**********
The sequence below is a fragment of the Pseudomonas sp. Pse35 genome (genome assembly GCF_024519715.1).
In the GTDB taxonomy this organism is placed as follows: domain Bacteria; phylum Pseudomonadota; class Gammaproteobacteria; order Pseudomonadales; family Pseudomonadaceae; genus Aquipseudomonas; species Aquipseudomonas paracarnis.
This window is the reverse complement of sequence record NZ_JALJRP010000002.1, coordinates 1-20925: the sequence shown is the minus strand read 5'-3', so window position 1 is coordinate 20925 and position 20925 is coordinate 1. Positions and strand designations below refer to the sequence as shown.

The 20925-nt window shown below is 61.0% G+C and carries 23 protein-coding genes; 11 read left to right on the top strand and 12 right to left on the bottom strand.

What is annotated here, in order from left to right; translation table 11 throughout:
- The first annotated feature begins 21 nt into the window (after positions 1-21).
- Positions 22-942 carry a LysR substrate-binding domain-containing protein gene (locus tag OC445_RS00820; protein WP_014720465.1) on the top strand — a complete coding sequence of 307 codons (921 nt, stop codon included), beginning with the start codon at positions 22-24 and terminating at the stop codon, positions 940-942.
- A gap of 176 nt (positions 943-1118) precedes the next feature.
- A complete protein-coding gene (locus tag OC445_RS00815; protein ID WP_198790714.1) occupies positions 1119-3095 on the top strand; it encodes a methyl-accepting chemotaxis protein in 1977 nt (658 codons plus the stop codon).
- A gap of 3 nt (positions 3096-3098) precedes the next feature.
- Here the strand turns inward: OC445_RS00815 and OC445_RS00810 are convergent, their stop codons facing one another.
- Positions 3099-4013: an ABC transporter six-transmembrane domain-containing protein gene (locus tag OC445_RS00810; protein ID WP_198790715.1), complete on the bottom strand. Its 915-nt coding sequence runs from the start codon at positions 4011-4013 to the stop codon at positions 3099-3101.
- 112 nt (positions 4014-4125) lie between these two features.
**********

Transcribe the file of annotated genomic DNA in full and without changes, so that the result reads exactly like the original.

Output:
The sequence below is a fragment of the Pseudomonas sp. Pse35 genome (genome assembly GCF_024519715.1).
In the GTDB taxonomy this organism is placed as follows: domain Bacteria; phylum Pseudomonadota; class Gammaproteobacteria; order Pseudomonadales; family Pseudomonadaceae; genus Aquipseudomonas; species Aquipseudomonas paracarnis.
This window is the reverse complement of sequence record NZ_JALJRP010000002.1, coordinates 1-20925: the sequence shown is the minus strand read 5'-3', so window position 1 is coordinate 20925 and position 20925 is coordinate 1. Positions and strand designations below refer to the sequence as shown.

The 20925-nt window shown below is 61.0% G+C and carries 23 protein-coding genes; 11 read left to right on the top strand and 12 right to left on the bottom strand.

What is annotated here, in order from left to right; translation table 11 throughout:
- The first annotated feature begins 21 nt into the window (after positions 1-21).
- Positions 22-942 carry a LysR substrate-binding domain-containing protein gene (locus tag OC445_RS00820; protein WP_014720465.1) on the top strand — a complete coding sequence of 307 codons (921 nt, stop codon included), beginning with the start codon at positions 22-24 and terminating at the stop codon, positions 940-942.
- A gap of 176 nt (positions 943-1118) precedes the next feature.
- A complete protein-coding gene (locus tag OC445_RS00815; protein ID WP_198790714.1) occupies positions 1119-3095 on the top strand; it encodes a methyl-accepting chemotaxis protein in 1977 nt (658 codons plus the stop codon).
- A gap of 3 nt (positions 3096-3098) precedes the next feature.
- Here the strand turns inward: OC445_RS00815 and OC445_RS00810 are convergent, their stop codons facing one another.
- Positions 3099-4013: an ABC transporter six-transmembrane domain-containing protein gene (locus tag OC445_RS00810; protein ID WP_198790715.1), complete on the bottom strand. Its 915-nt coding sequence runs from the start codon at positions 4011-4013 to the stop codon at positions 3099-3101.
- 112 nt (positions 4014-4125) lie between these two features.